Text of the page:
Rye and flax seed are not so significant so far as volume is concerned, or so far as total income of western farmers is concerned, but when we talk about rapeseed we must remember that if we do anything to jeopardize our marketing of it, our traditional customers do not have to buy our rapeseed. There are other oil seed crops which they can buy such as coconuts, palm, and soybeans. When we talk about rapeseed in Canada, we must also talk about soybeans in the United States. They are the overriding factor so far as prices are concerned, and when we come to the crux of the question we are talking about the price received by the producer. Because of the volume of the American soybean crop and the manner in which the Americans market it, they have established a bench mark for oil seed prices, around which the price of rapeseed fluctuates.

Soybeans are sold on what we call a meal market, and rapeseed is sold on what we like to think is an oil market. I am optimistic that in the near future we will be producing various rapeseed varieties that will place us in favourable competition with the meal market in soybeans. When we do that, I believe that we will share an even greater percentage of the total world markets than we do now. I am saying this to stress that we must take a careful approach to ensure western producers the kind of marketing they want. We will need the most flexible kind of marketing system possible, and I contend that the one we have for rapeseed would probably give the best results. A difficult decision must be made and it should receive the consideration of commodity groups in western Canada. It is rather cfistressing that the rapeseed associations are not showing leadership on this question of marketing. When they decide where they want their industry to go then we, as Members of Parliament, can help to implement the decisions.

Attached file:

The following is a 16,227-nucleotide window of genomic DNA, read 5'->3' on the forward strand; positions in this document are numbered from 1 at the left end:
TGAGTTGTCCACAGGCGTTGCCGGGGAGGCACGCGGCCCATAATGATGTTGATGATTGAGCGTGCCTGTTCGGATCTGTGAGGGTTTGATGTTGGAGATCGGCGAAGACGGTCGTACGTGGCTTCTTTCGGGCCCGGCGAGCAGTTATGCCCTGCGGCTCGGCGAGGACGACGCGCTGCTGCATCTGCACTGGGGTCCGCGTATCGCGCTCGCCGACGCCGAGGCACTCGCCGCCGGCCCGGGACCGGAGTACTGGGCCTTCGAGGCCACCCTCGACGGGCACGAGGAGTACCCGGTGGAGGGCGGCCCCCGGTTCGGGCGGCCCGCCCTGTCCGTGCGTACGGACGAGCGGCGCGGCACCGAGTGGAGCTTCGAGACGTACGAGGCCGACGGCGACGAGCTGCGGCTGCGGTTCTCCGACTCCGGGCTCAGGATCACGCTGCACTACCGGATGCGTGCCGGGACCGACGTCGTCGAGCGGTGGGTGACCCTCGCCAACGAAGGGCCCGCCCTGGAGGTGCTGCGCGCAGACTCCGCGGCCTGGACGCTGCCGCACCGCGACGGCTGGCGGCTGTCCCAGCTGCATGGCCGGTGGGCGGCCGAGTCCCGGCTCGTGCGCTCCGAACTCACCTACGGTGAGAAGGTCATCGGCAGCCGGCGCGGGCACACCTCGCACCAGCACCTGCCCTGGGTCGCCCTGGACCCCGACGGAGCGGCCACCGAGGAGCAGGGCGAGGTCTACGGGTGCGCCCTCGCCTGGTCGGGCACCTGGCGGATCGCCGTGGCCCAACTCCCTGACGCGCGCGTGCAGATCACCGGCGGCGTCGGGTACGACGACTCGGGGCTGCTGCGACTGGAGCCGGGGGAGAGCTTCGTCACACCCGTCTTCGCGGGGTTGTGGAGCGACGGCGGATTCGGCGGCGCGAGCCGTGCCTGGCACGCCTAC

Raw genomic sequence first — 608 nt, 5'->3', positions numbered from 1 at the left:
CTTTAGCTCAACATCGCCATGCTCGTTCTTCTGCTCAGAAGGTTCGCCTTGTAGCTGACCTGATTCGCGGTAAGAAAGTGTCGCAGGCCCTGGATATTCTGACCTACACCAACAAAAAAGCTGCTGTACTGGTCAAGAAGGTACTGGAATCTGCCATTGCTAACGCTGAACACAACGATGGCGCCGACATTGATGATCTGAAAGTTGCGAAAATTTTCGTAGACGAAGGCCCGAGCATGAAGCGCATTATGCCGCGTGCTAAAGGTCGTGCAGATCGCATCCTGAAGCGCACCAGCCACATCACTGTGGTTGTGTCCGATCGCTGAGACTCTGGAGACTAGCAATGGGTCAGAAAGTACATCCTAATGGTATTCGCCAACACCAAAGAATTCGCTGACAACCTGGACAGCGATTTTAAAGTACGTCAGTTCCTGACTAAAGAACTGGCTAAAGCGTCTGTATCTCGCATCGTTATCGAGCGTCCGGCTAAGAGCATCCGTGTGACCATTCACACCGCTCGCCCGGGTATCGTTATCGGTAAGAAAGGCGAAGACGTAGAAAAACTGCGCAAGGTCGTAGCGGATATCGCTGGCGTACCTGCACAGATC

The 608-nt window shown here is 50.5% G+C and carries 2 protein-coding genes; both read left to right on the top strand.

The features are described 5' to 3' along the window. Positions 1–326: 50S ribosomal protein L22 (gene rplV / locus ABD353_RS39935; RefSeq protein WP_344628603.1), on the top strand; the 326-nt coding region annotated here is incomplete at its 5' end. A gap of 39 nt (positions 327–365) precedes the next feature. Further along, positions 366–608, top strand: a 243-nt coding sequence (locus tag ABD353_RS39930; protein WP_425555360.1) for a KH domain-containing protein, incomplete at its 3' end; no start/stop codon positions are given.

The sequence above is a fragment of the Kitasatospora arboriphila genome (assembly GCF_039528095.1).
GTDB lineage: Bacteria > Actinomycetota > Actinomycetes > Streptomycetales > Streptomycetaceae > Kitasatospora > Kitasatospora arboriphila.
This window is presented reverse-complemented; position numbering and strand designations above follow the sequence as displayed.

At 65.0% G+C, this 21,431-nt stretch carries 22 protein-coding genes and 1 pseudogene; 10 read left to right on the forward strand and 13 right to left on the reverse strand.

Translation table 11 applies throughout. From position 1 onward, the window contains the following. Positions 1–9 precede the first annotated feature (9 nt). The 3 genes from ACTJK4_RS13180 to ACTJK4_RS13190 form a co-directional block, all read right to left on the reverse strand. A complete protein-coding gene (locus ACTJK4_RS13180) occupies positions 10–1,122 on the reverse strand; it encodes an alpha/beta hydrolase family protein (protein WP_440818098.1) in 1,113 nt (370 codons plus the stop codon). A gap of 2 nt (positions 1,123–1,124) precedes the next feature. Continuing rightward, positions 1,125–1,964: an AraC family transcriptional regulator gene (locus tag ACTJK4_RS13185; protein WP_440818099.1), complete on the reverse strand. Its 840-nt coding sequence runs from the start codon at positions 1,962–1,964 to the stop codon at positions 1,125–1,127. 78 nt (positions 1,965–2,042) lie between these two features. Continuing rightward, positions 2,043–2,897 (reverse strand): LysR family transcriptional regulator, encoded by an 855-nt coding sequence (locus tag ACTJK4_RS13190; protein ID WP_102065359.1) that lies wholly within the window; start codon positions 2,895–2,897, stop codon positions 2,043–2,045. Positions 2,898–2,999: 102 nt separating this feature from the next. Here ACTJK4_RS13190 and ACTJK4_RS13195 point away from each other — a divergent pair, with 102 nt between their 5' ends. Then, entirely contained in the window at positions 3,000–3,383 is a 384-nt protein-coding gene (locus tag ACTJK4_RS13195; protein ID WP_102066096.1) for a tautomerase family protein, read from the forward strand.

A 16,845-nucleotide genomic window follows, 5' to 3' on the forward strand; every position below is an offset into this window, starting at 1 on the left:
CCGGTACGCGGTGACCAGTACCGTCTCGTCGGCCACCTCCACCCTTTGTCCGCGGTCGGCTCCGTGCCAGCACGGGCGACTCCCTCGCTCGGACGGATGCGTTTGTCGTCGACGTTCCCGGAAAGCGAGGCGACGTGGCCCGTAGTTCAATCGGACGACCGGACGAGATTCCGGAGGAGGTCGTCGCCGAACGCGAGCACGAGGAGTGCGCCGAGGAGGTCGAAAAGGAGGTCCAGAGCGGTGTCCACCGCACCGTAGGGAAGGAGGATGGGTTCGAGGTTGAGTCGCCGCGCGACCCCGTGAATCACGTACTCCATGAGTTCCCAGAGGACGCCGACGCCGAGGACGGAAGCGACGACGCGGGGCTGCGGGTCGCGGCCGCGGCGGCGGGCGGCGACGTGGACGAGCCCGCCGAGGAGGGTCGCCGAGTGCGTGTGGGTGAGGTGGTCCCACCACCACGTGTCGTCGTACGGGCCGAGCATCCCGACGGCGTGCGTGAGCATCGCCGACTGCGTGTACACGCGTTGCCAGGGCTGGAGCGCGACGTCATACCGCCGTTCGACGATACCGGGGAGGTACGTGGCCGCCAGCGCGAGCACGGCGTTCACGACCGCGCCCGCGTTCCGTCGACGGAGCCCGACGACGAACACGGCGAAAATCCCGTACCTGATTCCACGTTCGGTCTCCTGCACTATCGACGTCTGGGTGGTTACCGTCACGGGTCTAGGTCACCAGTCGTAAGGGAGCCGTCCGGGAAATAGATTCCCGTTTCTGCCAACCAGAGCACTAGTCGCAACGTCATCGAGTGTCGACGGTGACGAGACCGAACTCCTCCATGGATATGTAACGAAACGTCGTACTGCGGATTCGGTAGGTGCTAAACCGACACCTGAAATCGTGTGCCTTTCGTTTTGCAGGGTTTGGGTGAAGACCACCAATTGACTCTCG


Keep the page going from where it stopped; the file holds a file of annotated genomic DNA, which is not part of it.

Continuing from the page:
I think that everything that can be said was said in committee last spring. We in the Conservative party, would be in favour of a producer plebiscite run by the rapeseed association and other associations involved; if and when this comes about we will work with them to achieve their objectives.

Topic:   GOVERNMENT ORDERS
Subtopic:   CANADIAN WHEAT BOARD ACT
Sub-subtopic:   AMENDMENTS RESPECTING DETERMINATION OF PAYMENT FOR WHEAT-EXTENSION OF APPLICATION TO FLAXSEED, RYE AND RAPESEED
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NDP

Leslie Gordon Benjamin

New Democratic Party

Mr. Leg Benjamin (Regina-Lake Centre):